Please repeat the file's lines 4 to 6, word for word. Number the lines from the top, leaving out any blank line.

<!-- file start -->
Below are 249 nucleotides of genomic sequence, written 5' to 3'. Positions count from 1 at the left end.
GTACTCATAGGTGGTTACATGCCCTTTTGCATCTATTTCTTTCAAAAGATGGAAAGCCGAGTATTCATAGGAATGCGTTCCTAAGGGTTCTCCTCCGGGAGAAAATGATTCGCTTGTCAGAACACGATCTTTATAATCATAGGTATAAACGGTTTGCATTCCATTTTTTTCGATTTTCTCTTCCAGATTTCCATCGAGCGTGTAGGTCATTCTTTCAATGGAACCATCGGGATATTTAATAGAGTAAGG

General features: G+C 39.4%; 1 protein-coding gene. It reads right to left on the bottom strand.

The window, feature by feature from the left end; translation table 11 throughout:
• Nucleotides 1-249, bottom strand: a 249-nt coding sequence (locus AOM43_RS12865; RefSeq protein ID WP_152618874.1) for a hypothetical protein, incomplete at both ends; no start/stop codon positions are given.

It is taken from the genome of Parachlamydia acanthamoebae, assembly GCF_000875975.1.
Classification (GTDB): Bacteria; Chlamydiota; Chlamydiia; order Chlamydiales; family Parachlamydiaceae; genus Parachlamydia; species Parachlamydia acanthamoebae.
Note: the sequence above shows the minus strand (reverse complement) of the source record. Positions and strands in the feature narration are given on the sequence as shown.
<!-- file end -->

The window, feature by feature from the left end; translation table 11 throughout:
• Nucleotides 1-249, bottom strand: a 249-nt coding sequence (locus AOM43_RS12865; RefSeq protein ID WP_152618874.1) for a hypothetical protein, incomplete at both ends; no start/stop codon positions are given.

It is taken from the genome of Parachlamydia acanthamoebae, assembly GCF_000875975.1.